The Bugatti Veyron is well known by high-school supercar fanboys worldwide as being “the fastest car in the world.” Here’s a fact that’s even cooler: its top speed of 254.04 mph is just about as fast as it takes to literally think.


The brain processes thought with neurons, sending signals around your noggin, which actually have a measurable speed. It just so happens that the fastest your brain can send a signal is around 274 mph. That just edges out the fastest a Bugatti Veyron has ever been officially clocked.

In a video about Alzheimer’s uploaded to popular YouTube channel Vsauce last month, there’s a short snippet about the speed at which signals travel through the axons in the brain:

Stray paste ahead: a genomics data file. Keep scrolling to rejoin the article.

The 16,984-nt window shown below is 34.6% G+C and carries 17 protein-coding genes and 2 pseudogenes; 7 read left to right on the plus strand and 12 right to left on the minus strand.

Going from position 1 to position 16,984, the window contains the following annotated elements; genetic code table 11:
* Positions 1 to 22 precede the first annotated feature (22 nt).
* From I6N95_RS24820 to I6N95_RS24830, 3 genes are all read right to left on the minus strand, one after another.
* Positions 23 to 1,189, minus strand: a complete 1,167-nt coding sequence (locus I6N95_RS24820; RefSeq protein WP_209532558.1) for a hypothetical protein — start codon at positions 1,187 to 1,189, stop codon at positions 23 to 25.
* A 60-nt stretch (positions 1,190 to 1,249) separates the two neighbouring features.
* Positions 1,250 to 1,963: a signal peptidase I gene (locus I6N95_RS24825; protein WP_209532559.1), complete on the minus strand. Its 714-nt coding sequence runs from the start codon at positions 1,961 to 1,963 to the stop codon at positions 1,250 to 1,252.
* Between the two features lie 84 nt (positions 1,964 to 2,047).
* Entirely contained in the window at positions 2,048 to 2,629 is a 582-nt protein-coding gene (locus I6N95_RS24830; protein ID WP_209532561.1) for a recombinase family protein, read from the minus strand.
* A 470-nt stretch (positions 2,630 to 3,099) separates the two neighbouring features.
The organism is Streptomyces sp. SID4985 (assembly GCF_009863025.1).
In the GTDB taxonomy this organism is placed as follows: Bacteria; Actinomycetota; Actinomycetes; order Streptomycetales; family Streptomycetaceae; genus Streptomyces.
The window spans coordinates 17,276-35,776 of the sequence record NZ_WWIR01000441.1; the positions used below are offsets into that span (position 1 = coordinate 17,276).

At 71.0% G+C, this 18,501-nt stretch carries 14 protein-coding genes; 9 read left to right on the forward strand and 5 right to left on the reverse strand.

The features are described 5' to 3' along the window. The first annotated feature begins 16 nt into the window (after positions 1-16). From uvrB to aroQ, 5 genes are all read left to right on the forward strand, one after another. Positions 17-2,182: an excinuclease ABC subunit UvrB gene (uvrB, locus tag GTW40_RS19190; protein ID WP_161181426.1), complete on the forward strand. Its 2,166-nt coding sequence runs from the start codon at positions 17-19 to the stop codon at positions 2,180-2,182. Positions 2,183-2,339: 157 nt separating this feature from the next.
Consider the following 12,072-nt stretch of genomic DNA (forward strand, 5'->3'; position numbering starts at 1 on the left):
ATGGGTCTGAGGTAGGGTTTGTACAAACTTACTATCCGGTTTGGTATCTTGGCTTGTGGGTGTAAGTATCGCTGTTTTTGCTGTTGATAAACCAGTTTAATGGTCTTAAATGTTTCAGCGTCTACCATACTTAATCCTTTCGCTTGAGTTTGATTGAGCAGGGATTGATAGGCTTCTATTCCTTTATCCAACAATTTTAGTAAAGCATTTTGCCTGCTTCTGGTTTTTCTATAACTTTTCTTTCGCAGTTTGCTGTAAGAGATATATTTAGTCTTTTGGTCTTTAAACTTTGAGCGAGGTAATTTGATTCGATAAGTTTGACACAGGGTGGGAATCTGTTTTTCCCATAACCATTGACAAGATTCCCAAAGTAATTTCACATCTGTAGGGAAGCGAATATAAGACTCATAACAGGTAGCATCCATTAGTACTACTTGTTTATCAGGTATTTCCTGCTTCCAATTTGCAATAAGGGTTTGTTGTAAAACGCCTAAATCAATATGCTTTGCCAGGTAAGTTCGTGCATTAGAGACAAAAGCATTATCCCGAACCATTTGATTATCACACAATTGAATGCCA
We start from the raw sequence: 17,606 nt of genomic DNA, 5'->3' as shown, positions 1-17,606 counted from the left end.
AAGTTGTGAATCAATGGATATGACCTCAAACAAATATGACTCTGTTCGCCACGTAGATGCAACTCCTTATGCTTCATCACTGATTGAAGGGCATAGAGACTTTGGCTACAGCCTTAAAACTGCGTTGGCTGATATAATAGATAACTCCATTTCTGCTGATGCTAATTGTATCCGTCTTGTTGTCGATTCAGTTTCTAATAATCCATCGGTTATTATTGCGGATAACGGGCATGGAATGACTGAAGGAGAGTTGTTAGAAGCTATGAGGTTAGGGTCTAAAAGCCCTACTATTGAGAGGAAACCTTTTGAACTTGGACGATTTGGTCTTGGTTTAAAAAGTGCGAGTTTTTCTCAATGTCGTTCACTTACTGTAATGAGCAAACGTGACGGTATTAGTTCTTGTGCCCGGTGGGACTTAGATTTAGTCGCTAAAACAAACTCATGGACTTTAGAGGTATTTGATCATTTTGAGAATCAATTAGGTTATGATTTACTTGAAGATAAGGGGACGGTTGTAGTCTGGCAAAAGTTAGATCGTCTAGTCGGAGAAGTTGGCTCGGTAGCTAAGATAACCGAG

Described in a little more detail, this video by Discovery News on YouTube gets into exactly how your brain processes thought and how quickly different parts—the “grey” and the “white” matter—operate at drastically different speeds. The white matter is the fast stuff:

Sure, plenty of cars, and planes and other stuff have easily broken the top speed of the Veyron, but it’s probably the most widely known “thing that goes fast” within the range of the speed of the brain.


So, does this mean that the new Chiron should be faster than we literally think?